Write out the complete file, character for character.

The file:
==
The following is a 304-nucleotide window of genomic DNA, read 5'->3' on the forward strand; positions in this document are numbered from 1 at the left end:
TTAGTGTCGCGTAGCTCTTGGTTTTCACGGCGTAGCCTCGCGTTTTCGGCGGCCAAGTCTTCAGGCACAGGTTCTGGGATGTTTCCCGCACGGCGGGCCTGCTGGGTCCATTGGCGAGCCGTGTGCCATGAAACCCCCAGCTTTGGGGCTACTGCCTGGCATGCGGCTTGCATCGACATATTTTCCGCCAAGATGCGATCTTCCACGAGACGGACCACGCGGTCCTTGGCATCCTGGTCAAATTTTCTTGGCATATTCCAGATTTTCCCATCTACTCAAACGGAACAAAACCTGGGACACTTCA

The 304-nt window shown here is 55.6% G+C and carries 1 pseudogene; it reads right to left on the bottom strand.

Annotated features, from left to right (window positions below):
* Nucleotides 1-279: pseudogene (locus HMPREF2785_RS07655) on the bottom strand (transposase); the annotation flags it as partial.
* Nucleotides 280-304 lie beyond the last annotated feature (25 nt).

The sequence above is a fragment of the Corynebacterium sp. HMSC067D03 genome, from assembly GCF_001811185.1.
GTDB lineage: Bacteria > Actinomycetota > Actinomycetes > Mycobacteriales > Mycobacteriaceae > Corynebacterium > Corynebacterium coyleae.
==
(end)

The following is a 304-nucleotide window of genomic DNA, read 5'->3' on the forward strand; positions in this document are numbered from 1 at the left end:
TTAGTGTCGCGTAGCTCTTGGTTTTCACGGCGTAGCCTCGCGTTTTCGGCGGCCAAGTCTTCAGGCACAGGTTCTGGGATGTTTCCCGCACGGCGGGCCTGCTGGGTCCATTGGCGAGCCGTGTGCCATGAAACCCCCAGCTTTGGGGCTACTGCCTGGCATGCGGCTTGCATCGACATATTTTCCGCCAAGATGCGATCTTCCACGAGACGGACCACGCGGTCCTTGGCATCCTGGTCAAATTTTCTTGGCATATTCCAGATTTTCCCATCTACTCAAACGGAACAAAACCTGGGACACTTCA

The 304-nt window shown here is 55.6% G+C and carries 1 pseudogene; it reads right to left on the bottom strand.

Annotated features, from left to right (window positions below):
* Nucleotides 1-279: pseudogene (locus HMPREF2785_RS07655) on the bottom strand (transposase); the annotation flags it as partial.
* Nucleotides 280-304 lie beyond the last annotated feature (25 nt).

The sequence above is a fragment of the Corynebacterium sp. HMSC067D03 genome, from assembly GCF_001811185.1.
GTDB lineage: Bacteria > Actinomycetota > Actinomycetes > Mycobacteriales > Mycobacteriaceae > Corynebacterium > Corynebacterium coyleae.